I specialize in helping people self-publish. I’ve self-published more than a few of my own titles, and I’ve helped more than a half-dozen people self-publish theirs. It’s hard work, it’s a lot of work, and there are a lot of working parts that go into it. Tiny details that most people would neither think of nor look at. That’s why I’m writing this post.
1. Size Matters
There are many different sizes. The size you chose for your finished book impacts everything else. It will determine your page count, dictate the size of the elements of your cover, and whether or not your book is eligible for bookstores. It matters. It is one of the first decisions you need to make, because everything else will flow from that decision.
2. Page Count Matters
Your book’s spine will be sized to fit the number of pages in the book. Go over, and your spine won’t fit. Go under, and your spine will be too large. The more pages, the more expensive it will be to produce the book. Too few pages and you won’t be eligible to be stocked in most bookstores because you won’t have enough content for the title to appear on the spine.
3. The Spine Matters
The spine of your book is valuable real estate. It needs to be as eye-catching and attractive as the rest of the cover. That’s because if your book does end up in a bookstore, chances are very good that it will be placed with the spine facing out so that your spine is the only thing that consumers have to use to judge whether or not they want to purchase your book.
4. Covers Sell Books
Your cover is your audition. It’s your opportunity to catch the eye of a potential reader and convince them to buy the book. Your spine is what is usually first seen by the buyer. They then look at the front cover to see if they want to look any further. They will then flip it over to the backside and read to see whether it’s something they are interested in pursuing further. If you are putting out an ebook and they don’t have a back cover to use, they will rely on the book’s description to make that decision. If they don’t like what they see on the cover, they will put it down. They won’t look any further.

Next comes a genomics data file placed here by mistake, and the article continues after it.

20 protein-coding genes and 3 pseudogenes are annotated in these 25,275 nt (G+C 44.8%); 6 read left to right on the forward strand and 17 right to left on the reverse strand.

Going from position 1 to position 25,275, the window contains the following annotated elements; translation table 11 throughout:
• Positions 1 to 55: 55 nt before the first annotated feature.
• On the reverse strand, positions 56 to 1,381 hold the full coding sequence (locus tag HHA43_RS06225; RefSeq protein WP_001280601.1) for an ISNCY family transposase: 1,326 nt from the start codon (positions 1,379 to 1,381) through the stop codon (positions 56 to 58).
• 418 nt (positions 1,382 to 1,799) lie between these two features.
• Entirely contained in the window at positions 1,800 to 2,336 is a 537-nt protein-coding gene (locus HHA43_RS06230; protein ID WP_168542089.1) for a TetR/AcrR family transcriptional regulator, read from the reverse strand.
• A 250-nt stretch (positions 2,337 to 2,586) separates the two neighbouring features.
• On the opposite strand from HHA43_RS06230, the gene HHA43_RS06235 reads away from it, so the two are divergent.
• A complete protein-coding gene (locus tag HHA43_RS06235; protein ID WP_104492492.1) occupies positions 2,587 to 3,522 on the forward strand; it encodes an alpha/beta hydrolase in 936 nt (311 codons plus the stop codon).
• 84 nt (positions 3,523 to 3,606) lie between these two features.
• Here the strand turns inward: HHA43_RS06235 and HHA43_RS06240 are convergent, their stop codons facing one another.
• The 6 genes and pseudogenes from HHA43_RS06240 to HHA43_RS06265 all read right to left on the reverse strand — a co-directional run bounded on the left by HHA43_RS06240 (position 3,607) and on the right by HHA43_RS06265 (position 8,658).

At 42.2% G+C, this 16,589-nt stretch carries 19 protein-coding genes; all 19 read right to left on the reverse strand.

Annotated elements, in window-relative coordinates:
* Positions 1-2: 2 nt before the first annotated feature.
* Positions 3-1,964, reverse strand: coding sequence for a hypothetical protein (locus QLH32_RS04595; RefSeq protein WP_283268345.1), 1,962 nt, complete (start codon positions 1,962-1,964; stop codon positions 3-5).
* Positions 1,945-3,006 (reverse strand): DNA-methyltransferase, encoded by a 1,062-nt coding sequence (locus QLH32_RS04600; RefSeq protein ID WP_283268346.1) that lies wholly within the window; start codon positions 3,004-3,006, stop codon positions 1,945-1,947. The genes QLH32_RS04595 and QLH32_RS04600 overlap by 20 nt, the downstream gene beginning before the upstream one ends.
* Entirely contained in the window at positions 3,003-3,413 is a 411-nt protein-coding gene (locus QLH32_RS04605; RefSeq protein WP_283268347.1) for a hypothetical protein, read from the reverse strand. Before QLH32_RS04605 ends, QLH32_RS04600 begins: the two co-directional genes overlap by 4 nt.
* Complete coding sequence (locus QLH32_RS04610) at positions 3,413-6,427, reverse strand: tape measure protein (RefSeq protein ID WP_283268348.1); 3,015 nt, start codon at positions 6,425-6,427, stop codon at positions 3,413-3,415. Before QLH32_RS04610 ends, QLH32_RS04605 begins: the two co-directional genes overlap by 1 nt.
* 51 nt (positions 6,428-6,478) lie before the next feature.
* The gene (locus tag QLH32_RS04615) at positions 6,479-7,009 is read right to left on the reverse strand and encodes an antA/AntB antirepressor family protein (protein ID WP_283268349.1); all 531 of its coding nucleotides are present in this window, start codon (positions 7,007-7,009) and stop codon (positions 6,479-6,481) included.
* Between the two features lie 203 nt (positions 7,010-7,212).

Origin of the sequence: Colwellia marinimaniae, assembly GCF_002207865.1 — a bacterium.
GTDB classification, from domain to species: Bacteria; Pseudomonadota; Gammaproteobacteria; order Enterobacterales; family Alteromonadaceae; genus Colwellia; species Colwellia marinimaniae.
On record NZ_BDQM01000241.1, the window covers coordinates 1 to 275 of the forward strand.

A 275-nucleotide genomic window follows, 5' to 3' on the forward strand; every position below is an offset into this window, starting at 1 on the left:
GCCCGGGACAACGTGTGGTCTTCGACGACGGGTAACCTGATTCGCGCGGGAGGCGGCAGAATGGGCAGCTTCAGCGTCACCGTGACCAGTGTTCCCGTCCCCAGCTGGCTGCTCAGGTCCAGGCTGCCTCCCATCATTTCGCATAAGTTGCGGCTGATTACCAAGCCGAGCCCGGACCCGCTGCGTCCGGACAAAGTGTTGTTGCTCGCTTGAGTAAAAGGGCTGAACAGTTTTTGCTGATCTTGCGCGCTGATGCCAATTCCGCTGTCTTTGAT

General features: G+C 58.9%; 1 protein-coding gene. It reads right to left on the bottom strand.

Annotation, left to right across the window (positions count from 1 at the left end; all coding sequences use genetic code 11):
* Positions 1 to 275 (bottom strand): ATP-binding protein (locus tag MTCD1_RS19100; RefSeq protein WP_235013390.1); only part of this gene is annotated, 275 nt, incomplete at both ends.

5. Formatting Is Tough
If you thought writing your book was tough, formatting the manuscript is tougher. Every header, every footer, every chapter heading, every section heading, it all has to make sense for the book. This is not just a matter of setting the manuscript size to match the book size you’ve chosen. It’s painstaking attention to detail work that can take hours and hours to get exactly right. When mistakes are made in the formatting, people notice. The book looks unprofessional and is less likely to be purchased. Multiple pairs of eyes should be looking over this work. It is not something you want rushed. You want it exactly right.
6. Uploading a Book Isn’t Just Click-and-Go
When you upload your book to CreateSpace, you get a chance to review, page-by-page, what the book will look like when it is printed. Take advantage of this opportunity. Go through it page-by-page. Make sure everything is EXACTLY how you want it to be. Yes, you can alter things later, but your best chance is to do it right the first time so you don’t interrupt the flow of sales from your book. It may take you 100 times of uploading and adjusting, so give yourself the time it will take to do all of that work. You’ll thank yourself later.
7. Give Yourself LOTS of Time
From the point where you THINK your book is ready to be printed, give yourself at least 27 business days. This is because it takes at least 9 days to receive your proof copy once you order it. The proof copy is an exact replica of what the real version will look like. Once you’ve reviewed that proof copy – IF there are no changes that need to be made or if the changes are not to the cover, you can then go ahead and release it. However, what will often happen is that you notice defects once that proof copy is in hand. You notice formatting issues that wouldn’t have shown up otherwise. You need to be prepared for that reality. You may need to order another set of proof copies to be sure that everything is exactly the way you would want it if it were in a customers hands. Allow yourself enough time for two major revisions.